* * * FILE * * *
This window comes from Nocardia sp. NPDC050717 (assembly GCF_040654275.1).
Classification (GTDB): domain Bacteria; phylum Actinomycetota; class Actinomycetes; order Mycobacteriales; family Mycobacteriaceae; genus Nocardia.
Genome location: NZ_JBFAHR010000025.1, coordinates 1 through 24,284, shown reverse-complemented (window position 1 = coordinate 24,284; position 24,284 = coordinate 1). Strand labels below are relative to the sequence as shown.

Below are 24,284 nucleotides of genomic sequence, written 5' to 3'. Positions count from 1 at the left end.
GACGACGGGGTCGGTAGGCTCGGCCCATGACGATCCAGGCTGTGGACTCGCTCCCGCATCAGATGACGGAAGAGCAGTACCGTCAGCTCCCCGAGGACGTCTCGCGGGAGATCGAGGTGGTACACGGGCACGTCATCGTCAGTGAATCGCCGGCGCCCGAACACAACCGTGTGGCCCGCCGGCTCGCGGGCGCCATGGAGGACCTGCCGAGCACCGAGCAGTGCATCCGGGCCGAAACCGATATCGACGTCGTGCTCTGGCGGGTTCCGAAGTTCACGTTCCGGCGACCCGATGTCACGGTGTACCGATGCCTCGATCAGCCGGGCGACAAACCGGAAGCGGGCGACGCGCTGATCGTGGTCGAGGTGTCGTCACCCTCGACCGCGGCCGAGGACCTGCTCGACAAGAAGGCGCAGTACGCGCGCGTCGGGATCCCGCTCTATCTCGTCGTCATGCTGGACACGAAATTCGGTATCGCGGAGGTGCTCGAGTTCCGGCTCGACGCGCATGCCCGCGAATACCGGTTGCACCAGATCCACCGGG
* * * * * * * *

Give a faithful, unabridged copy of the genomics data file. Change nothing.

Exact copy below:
This window comes from Nocardia sp. NPDC050717 (assembly GCF_040654275.1).
Classification (GTDB): domain Bacteria; phylum Actinomycetota; class Actinomycetes; order Mycobacteriales; family Mycobacteriaceae; genus Nocardia.
Genome location: NZ_JBFAHR010000025.1, coordinates 1 through 24,284, shown reverse-complemented (window position 1 = coordinate 24,284; position 24,284 = coordinate 1). Strand labels below are relative to the sequence as shown.

Below are 24,284 nucleotides of genomic sequence, written 5' to 3'. Positions count from 1 at the left end.
GACGACGGGGTCGGTAGGCTCGGCCCATGACGATCCAGGCTGTGGACTCGCTCCCGCATCAGATGACGGAAGAGCAGTACCGTCAGCTCCCCGAGGACGTCTCGCGGGAGATCGAGGTGGTACACGGGCACGTCATCGTCAGTGAATCGCCGGCGCCCGAACACAACCGTGTGGCCCGCCGGCTCGCGGGCGCCATGGAGGACCTGCCGAGCACCGAGCAGTGCATCCGGGCCGAAACCGATATCGACGTCGTGCTCTGGCGGGTTCCGAAGTTCACGTTCCGGCGACCCGATGTCACGGTGTACCGATGCCTCGATCAGCCGGGCGACAAACCGGAAGCGGGCGACGCGCTGATCGTGGTCGAGGTGTCGTCACCCTCGACCGCGGCCGAGGACCTGCTCGACAAGAAGGCGCAGTACGCGCGCGTCGGGATCCCGCTCTATCTCGTCGTCATGCTGGACACGAAATTCGGTATCGCGGAGGTGCTCGAGTTCCGGCTCGACGCGCATGCCCGCGAATACCGGTTGCACCAGATCCACCGGG